ICM’s monthly poll for the Guardian shows Conservative support up to 38%, a similar level to the recent YouGov and Populus polls. The full topline figures with changes from last month are CON 38%(+4), LAB 34%(+2), LDEM 20%(-4).

The Conservatives have clearly received a boost from their local election successes. The Guardian’s coverage says that this is the highest level of Tory support for 13 years – it isn’t, it’s just another example of newspapers rather annoying tendency to be blind to all but the polls they themselves publish. In fact at the height of the Cameron honeymoon in January ICM put Conservative support at 39% in a poll for the News of the World.

The Labour party have, as one should expect, lost support from their recent difficulties but have also recovered slightly in this poll. This could potentially mean they are past the worst and are beginning to rally, but equally could just be sample error – until we see their support recovering in more than one poll we sharn’t know. The Liberal Democrats have dropped sharply compared to last month – this could be the local election results suddenly presenting the Conservatives as the party making gains against Labour rather than the Lib Dems, but looking at the trend in ICM’s figures it seems far more likely that last month’s 24% figure was a blip.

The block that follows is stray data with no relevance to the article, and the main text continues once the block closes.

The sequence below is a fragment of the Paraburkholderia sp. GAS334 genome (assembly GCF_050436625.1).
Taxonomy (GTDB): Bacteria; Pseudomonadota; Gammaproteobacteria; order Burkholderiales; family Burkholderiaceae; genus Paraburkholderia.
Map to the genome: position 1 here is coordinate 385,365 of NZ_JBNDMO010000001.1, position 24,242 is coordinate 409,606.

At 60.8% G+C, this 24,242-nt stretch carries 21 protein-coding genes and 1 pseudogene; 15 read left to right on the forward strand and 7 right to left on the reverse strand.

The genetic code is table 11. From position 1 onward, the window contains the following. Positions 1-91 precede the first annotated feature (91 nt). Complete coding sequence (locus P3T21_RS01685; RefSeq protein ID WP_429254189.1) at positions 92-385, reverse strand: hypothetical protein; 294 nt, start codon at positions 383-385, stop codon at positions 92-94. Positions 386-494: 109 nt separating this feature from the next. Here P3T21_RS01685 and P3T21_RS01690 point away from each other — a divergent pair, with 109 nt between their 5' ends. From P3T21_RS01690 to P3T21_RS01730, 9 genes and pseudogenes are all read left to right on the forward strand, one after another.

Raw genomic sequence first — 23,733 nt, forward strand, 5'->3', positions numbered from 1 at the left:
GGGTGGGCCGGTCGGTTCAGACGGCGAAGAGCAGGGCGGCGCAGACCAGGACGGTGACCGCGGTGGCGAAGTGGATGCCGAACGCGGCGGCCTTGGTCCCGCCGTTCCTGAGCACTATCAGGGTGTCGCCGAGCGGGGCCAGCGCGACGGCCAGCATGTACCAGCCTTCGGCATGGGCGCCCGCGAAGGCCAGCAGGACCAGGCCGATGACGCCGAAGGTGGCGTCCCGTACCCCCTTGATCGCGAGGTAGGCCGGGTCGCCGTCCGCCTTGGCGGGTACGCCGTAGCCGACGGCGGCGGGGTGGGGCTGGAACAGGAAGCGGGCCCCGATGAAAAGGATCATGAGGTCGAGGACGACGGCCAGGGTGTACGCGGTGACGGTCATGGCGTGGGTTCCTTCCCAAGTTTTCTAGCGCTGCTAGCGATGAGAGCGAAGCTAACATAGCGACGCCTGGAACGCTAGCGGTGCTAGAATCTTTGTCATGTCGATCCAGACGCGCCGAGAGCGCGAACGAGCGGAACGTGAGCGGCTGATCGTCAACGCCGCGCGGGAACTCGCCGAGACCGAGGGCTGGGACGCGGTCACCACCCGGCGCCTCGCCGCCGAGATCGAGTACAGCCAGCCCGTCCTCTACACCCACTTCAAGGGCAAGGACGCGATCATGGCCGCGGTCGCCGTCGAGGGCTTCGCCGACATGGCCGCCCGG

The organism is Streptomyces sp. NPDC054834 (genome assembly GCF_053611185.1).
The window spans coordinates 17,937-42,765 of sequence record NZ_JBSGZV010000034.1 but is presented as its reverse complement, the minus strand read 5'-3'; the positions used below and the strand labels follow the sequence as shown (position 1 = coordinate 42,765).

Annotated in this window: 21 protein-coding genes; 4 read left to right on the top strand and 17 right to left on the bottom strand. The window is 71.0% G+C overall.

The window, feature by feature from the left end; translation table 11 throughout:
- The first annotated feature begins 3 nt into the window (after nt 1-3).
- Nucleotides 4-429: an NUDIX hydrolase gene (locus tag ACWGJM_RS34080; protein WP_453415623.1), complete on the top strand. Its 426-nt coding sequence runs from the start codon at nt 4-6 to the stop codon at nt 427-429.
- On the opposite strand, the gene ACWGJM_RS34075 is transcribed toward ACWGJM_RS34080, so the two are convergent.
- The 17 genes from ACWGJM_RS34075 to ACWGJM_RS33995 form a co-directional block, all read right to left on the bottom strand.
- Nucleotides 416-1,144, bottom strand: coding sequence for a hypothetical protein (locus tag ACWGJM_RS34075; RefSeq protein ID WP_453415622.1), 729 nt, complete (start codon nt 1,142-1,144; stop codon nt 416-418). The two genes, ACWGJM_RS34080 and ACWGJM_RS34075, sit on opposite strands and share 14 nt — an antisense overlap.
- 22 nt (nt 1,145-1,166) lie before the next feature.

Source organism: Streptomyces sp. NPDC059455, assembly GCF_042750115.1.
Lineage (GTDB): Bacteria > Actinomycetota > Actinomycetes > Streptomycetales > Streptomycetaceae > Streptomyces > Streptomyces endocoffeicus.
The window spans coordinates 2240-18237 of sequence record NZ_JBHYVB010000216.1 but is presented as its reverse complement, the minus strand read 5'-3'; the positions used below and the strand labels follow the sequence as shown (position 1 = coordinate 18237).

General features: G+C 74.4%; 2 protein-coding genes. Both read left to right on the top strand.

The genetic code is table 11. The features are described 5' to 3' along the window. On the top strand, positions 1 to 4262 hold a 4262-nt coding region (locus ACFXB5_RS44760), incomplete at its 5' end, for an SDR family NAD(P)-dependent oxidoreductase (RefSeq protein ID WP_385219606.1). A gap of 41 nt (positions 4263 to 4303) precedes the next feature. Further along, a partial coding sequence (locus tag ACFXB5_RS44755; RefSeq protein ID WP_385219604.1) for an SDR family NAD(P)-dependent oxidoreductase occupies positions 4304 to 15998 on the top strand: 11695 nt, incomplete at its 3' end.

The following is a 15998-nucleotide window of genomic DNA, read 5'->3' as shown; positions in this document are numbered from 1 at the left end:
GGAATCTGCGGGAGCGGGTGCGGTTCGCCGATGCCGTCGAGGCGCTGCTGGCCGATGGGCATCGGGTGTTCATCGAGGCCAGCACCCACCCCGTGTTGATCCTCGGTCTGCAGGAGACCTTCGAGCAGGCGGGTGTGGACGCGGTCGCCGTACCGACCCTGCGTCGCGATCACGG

The poll also asked the, now rather regular, question of how people would vote if Gordon Brown were Labour leader. As usual this slightly increases the Conservative lead to 9 points (CON 40%, LAB 31%, LDEM 19%). The usual caveats apply – these are just hypothetical questions and are not strictly comparable to normal voting intention questions since they prompt people with the names of the party leaders. It does once again suggest however that Gordon Brown becoming leader will not necessarily improve Labour’s fortunes. As has been hypothesised here in the past, the Guardian suggests that these figures contain some degree of churn – while only 85% of people saying they’d vote Labour now say they would vote Labour under Brown, Brown would also pick up support from people not presently voting Labour, particularly Lib Dem voters.

Asked which party has the better policy on various issues, the Conservatives are now ahead on all the public services – they are ahead by two points on the NHS, previously an issue that Labour could call their own, and education and have big leads on law and order and immigration. Labour however retain their lead on the party best able to run the economy, arguably the most important policy issue.

ICM also asked respondents to rate out of 10 Labour’s achievements in office on various issues. They scored 5.9/10 on running the economy, 5.2/10 on getting people off of welfare into work and 5.3 on education. However, they scored only 4.6/10 on the NHS, 3.8/10 on sleaze and 3.6/10 on the war in Iraq.

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